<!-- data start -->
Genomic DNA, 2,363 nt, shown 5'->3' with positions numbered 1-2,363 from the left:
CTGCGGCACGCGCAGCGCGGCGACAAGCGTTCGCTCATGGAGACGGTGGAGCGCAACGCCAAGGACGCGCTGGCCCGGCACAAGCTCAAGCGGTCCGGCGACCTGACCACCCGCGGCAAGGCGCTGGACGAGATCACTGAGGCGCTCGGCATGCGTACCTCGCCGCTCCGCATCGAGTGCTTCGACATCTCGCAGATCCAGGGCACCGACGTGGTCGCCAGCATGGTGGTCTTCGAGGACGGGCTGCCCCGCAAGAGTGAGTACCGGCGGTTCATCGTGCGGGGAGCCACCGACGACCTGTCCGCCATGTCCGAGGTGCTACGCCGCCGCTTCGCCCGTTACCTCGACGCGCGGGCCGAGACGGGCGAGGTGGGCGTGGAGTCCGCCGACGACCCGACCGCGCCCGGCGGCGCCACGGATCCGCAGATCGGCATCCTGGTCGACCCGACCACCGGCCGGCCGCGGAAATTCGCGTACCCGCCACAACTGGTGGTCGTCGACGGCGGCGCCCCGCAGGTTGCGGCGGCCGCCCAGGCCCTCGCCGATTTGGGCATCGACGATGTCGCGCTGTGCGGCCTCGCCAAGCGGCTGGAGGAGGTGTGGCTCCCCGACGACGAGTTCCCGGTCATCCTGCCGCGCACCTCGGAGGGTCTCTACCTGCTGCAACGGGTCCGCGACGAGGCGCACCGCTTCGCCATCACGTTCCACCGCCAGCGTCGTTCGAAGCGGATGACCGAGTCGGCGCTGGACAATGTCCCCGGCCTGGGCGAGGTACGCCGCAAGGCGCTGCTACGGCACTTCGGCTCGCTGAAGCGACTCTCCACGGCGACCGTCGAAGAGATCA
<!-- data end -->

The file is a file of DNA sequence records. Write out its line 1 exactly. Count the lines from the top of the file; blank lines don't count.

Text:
Genomic DNA, 2,363 nt, shown 5'->3' with positions numbered 1-2,363 from the left: